So why is Martinez doing this? Why is he coming back? He is already pitching on the Roger Clemens Plan -- if your body can't last the nine months of the baseball season, catch on with a contender for the second-half pennant run. And after pitching for the Dominican Republic in the World Baseball Classic in March, he said he wouldn't return to the majors for anything less than $5 million. But he signed with Philadelphia for less than $1 million, $885,000 to be exact.
Clearly, he has more to lose than do the Phillies, who play in an offense-heavy ballpark that devoured him whenever he pitched there for the Mets. The word had always been that Martinez was so smart, so knowledgeable about pitching, and so tough that he was the one right-handed pitcher who could succeed with a mediocre fastball.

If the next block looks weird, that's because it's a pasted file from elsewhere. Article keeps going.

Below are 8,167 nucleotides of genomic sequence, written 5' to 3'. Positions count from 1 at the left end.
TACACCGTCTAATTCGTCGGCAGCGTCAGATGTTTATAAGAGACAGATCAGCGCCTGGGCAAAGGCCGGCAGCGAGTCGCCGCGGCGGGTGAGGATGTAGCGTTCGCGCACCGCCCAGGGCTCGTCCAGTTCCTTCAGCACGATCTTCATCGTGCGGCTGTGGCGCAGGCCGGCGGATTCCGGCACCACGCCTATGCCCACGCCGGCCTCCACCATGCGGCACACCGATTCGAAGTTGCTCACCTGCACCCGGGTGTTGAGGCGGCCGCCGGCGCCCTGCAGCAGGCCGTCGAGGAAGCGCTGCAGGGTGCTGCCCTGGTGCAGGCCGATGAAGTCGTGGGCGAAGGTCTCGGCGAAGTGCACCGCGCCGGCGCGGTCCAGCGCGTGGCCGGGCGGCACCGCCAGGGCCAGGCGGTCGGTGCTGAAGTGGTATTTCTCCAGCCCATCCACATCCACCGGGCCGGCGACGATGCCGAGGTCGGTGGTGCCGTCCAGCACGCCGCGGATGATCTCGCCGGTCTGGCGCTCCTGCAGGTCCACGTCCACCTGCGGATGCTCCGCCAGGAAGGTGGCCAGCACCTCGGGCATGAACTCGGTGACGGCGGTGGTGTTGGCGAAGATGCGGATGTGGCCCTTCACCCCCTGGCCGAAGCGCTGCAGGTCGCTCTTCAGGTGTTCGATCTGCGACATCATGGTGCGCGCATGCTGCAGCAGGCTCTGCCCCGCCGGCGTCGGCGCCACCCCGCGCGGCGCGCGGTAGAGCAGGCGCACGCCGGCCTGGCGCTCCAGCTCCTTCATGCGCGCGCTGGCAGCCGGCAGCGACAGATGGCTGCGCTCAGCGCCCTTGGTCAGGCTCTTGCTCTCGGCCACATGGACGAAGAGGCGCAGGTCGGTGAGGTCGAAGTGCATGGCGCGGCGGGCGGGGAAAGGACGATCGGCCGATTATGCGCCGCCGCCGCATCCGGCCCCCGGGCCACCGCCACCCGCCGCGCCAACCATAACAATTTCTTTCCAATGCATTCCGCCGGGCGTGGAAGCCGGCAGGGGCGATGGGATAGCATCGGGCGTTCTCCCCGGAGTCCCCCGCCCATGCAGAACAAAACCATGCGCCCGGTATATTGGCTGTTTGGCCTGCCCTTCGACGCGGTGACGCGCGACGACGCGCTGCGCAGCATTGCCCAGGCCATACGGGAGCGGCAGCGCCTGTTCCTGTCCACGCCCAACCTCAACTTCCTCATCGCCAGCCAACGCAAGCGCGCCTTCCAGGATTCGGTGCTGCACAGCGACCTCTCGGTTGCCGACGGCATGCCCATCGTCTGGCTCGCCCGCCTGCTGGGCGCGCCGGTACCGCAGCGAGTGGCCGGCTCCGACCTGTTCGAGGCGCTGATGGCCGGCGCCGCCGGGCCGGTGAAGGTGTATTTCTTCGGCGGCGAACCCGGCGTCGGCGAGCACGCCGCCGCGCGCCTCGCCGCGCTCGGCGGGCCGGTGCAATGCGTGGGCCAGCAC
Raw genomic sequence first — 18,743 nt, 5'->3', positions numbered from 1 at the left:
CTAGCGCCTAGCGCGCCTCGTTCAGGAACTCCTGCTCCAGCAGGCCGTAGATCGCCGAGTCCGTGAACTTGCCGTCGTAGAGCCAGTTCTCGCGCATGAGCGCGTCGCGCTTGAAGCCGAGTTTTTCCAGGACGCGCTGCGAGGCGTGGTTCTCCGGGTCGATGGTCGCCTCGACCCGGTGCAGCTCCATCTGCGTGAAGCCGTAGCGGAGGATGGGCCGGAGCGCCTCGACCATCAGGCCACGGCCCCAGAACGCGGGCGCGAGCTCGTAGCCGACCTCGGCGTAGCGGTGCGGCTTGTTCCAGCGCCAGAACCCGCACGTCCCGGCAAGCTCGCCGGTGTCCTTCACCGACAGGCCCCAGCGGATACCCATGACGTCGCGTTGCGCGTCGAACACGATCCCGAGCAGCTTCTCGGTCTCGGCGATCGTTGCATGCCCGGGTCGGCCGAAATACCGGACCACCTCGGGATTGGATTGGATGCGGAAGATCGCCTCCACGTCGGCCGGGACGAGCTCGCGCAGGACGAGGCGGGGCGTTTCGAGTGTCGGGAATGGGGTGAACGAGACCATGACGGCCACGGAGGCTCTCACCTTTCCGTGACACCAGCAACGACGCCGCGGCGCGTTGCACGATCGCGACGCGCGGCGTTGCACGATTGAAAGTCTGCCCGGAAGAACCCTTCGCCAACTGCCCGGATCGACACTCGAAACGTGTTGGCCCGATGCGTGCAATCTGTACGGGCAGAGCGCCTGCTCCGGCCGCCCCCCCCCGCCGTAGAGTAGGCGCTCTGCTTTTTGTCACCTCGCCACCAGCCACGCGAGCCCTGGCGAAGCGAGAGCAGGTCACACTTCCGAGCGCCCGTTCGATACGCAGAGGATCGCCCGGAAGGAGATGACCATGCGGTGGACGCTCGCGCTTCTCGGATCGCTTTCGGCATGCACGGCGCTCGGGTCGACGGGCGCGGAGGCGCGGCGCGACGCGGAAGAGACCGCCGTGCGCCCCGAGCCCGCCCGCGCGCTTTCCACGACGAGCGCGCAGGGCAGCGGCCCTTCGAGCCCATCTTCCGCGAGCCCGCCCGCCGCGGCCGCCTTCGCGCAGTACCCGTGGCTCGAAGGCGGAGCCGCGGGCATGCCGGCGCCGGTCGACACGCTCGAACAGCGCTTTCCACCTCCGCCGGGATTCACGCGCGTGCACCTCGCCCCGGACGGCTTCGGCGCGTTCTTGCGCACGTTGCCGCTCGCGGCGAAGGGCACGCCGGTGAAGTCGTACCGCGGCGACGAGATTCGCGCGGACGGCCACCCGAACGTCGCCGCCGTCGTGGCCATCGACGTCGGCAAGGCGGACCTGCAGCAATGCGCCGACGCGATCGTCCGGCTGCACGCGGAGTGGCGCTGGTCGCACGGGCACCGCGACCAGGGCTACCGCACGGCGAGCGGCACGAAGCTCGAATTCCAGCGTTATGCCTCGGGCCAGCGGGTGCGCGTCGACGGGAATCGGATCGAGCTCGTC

But that hasn't been exactly true.
If you happen to be the Philadelphia Phillies, you're counting on the magic. You know exactly why you made this deal. You aren't expecting Martinez to turn back the clock every day. What you are hoping for is that the legend has enough material left to write a final epilogue, to be the one standing on the mound on an important day during an important time -- September or October against the Mets or Dodgers or (gasp!) Yankees or Red Sox -- when Pedro reminds everyone of what he once was, back when he was beautiful.
In Boston, they remember Cleveland, Game 5, 1999 American League Division Series, when an injured Martinez pitched the clincher, six innings of no-hit, eight-strikeout ball in relief of Derek Lowe and Bret Saberhagen, a 12-8 thriller at Jacobs Field.